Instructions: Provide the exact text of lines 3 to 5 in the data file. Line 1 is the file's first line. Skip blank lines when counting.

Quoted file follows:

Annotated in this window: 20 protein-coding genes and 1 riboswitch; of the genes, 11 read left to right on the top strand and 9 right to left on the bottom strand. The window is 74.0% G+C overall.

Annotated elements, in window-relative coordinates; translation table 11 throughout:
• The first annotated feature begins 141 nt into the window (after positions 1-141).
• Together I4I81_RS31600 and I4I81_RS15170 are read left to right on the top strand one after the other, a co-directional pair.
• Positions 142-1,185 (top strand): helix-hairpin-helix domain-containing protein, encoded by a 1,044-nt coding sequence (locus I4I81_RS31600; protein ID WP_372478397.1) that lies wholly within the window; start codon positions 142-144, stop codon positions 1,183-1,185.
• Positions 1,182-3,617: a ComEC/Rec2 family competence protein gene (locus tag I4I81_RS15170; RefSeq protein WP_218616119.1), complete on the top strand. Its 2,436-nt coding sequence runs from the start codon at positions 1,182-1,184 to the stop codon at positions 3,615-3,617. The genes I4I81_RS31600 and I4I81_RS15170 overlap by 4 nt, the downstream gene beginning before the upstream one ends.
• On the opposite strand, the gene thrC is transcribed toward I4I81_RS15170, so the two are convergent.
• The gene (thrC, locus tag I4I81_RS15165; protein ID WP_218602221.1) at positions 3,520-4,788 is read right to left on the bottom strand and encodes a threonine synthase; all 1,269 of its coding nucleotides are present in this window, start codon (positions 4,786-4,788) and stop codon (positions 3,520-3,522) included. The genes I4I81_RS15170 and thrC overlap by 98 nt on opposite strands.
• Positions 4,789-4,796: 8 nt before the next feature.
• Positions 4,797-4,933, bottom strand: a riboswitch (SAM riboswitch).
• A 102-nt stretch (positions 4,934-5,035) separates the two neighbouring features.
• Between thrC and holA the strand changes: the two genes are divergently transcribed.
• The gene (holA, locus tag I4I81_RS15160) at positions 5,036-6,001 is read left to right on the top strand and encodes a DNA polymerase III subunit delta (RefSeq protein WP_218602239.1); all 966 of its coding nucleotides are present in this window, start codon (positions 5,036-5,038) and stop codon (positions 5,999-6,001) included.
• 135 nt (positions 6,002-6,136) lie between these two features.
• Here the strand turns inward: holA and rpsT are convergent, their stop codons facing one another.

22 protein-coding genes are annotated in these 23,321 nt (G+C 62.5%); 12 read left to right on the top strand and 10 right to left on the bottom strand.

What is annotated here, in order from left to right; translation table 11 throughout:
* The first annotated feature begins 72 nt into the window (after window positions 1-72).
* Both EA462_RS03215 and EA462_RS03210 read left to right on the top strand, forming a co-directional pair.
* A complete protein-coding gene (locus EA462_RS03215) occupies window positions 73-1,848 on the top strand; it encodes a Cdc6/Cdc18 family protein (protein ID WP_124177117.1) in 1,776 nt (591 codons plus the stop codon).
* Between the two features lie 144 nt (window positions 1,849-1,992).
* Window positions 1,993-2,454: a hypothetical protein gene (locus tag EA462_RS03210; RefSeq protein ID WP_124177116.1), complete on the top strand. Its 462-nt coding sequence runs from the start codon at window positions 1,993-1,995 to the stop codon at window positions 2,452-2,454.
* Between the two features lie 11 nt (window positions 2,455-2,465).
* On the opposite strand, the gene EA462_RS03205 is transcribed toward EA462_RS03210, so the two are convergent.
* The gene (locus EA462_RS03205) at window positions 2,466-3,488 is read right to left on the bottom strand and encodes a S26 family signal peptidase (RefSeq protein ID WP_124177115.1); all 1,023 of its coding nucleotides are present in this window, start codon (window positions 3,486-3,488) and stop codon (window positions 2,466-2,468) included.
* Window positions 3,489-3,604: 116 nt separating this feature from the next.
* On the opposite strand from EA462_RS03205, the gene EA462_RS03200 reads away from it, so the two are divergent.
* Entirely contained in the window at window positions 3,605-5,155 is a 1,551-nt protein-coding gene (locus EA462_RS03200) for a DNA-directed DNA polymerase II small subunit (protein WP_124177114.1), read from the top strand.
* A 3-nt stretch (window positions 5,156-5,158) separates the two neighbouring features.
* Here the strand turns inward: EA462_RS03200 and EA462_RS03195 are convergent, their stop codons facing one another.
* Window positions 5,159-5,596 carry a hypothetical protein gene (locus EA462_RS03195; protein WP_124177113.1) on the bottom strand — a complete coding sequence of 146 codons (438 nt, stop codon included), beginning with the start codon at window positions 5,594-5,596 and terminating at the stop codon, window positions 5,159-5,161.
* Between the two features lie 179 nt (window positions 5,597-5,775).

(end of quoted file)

• The first annotated feature begins 141 nt into the window (after positions 1-141).
• Together I4I81_RS31600 and I4I81_RS15170 are read left to right on the top strand one after the other, a co-directional pair.
• Positions 142-1,185 (top strand): helix-hairpin-helix domain-containing protein, encoded by a 1,044-nt coding sequence (locus I4I81_RS31600; protein ID WP_372478397.1) that lies wholly within the window; start codon positions 142-144, stop codon positions 1,183-1,185.